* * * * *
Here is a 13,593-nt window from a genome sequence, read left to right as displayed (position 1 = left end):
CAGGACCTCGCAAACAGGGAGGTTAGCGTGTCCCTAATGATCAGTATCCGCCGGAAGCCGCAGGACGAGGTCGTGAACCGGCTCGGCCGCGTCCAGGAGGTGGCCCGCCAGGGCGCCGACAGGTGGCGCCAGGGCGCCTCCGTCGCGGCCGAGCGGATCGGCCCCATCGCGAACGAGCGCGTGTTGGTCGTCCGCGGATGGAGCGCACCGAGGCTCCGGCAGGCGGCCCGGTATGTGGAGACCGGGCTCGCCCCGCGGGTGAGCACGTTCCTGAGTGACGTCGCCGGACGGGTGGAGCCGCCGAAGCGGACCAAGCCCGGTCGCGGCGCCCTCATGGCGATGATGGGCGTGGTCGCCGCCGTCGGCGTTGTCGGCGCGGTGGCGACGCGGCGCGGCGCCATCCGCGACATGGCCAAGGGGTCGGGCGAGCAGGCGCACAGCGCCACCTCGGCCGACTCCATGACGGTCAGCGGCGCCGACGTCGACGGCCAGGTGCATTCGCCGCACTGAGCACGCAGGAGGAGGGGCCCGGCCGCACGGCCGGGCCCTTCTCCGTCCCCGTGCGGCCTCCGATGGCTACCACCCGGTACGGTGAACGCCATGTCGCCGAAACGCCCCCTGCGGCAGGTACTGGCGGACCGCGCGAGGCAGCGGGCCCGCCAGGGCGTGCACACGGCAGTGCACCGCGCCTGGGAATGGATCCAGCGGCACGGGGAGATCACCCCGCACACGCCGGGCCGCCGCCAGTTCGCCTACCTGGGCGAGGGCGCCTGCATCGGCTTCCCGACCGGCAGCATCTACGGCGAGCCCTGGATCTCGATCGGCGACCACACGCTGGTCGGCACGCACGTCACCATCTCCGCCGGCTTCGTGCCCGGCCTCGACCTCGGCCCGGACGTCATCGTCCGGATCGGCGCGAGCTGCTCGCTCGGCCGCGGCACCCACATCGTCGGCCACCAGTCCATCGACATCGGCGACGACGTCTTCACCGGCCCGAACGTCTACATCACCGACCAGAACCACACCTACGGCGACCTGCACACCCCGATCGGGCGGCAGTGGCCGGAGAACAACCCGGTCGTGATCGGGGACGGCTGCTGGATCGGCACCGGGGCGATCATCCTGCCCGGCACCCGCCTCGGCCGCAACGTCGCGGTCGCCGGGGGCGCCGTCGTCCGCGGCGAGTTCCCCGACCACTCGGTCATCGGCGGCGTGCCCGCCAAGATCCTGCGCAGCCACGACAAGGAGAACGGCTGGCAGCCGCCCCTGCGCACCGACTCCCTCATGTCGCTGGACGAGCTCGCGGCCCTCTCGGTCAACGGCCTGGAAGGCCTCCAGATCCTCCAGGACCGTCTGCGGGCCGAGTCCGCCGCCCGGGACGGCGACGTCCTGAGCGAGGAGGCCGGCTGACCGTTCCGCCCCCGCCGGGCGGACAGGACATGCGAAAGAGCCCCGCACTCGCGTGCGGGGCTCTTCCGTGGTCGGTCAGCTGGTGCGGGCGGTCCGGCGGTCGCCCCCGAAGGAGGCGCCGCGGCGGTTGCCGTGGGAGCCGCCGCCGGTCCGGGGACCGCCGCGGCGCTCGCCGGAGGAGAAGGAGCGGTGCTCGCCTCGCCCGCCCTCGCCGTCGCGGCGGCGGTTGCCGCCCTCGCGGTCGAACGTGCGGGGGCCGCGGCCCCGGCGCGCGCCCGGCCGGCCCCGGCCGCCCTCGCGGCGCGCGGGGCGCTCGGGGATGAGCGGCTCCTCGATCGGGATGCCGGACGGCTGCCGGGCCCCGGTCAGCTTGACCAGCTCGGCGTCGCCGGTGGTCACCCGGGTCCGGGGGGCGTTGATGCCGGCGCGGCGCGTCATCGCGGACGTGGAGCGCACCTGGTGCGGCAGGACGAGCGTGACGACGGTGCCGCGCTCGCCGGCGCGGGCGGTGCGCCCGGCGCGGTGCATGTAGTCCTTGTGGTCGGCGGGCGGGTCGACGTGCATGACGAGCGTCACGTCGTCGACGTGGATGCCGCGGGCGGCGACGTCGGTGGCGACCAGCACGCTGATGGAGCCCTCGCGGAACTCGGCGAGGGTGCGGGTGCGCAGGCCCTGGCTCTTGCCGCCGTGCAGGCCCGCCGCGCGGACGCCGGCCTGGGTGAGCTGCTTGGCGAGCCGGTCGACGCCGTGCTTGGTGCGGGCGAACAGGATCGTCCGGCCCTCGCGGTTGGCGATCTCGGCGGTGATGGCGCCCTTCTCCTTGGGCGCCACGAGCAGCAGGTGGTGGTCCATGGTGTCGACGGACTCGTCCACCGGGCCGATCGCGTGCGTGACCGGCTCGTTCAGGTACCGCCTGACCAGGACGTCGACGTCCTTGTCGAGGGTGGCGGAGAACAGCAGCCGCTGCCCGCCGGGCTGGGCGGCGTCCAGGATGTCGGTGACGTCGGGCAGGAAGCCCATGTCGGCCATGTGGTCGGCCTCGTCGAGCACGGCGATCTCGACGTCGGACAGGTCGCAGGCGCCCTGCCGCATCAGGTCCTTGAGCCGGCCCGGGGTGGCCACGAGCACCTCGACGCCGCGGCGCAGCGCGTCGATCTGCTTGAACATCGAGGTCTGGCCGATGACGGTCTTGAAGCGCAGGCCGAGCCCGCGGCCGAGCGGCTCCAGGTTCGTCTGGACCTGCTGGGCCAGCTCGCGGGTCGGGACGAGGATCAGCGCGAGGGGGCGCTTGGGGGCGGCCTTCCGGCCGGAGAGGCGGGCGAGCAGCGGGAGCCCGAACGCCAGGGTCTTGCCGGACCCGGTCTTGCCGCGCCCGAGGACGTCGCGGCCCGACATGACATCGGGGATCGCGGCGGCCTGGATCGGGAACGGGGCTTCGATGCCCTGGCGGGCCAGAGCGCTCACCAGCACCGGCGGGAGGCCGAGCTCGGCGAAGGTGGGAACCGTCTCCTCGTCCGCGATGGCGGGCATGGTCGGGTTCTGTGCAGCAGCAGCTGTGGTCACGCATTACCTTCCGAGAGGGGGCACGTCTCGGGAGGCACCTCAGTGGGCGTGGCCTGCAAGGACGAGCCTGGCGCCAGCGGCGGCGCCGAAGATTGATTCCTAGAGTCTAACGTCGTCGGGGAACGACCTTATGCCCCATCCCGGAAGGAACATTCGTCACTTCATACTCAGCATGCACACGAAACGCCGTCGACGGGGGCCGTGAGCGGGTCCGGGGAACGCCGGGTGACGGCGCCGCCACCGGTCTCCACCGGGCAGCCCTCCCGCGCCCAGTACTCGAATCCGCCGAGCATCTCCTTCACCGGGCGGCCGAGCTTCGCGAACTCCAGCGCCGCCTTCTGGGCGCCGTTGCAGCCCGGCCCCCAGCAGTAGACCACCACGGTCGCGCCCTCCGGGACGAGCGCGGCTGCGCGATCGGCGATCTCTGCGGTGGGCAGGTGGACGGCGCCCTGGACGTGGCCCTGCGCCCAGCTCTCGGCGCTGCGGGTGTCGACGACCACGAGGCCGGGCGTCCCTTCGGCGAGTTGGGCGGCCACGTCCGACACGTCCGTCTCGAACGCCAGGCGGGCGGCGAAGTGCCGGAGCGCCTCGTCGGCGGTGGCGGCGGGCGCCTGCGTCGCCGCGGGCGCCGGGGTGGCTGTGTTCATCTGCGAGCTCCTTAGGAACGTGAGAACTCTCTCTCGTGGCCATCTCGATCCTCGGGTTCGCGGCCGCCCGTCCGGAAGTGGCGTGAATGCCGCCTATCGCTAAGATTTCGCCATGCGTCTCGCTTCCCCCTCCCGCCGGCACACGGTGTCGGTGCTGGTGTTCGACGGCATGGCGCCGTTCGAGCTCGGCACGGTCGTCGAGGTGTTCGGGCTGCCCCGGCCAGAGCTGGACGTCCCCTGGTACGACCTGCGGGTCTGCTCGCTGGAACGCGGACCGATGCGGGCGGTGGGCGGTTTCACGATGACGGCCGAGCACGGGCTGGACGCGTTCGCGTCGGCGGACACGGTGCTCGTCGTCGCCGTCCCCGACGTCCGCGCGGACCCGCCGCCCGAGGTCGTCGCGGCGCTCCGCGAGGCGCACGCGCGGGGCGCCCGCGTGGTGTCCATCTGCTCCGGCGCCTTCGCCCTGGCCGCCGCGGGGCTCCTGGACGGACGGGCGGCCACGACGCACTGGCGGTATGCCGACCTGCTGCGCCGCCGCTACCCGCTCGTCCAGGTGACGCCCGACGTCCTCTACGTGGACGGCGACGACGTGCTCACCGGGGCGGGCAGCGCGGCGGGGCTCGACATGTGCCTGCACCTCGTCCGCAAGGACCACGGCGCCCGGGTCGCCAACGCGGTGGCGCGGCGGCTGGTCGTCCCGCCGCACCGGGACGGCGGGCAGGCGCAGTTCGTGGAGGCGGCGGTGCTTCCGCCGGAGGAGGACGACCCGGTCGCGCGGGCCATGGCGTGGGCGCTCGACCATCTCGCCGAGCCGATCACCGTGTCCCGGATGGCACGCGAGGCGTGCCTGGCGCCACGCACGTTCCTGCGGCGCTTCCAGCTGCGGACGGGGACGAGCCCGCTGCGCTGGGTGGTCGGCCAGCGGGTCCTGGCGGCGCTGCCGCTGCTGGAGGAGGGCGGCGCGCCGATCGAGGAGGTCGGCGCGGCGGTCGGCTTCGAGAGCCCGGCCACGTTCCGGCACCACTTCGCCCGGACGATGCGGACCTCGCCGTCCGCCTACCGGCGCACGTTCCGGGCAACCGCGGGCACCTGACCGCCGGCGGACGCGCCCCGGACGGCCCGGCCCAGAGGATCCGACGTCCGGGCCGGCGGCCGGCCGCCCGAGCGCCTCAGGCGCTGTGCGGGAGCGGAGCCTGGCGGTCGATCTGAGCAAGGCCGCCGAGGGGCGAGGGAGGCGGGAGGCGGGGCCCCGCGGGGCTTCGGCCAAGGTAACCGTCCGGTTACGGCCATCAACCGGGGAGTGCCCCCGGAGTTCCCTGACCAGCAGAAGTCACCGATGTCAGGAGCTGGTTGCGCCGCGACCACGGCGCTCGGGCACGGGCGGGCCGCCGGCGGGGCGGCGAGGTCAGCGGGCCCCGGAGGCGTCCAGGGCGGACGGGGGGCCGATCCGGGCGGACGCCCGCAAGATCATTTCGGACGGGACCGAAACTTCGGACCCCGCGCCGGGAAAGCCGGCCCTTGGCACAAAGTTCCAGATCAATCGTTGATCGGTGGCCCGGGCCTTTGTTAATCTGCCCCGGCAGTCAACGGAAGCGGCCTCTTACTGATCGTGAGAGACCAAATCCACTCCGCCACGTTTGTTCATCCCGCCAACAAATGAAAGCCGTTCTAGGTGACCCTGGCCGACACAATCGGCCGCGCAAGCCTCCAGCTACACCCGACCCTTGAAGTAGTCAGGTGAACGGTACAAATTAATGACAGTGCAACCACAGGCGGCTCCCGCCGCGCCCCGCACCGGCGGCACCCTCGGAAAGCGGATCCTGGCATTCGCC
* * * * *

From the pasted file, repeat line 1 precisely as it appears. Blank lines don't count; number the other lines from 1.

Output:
Here is a 13,593-nt window from a genome sequence, read left to right as displayed (position 1 = left end):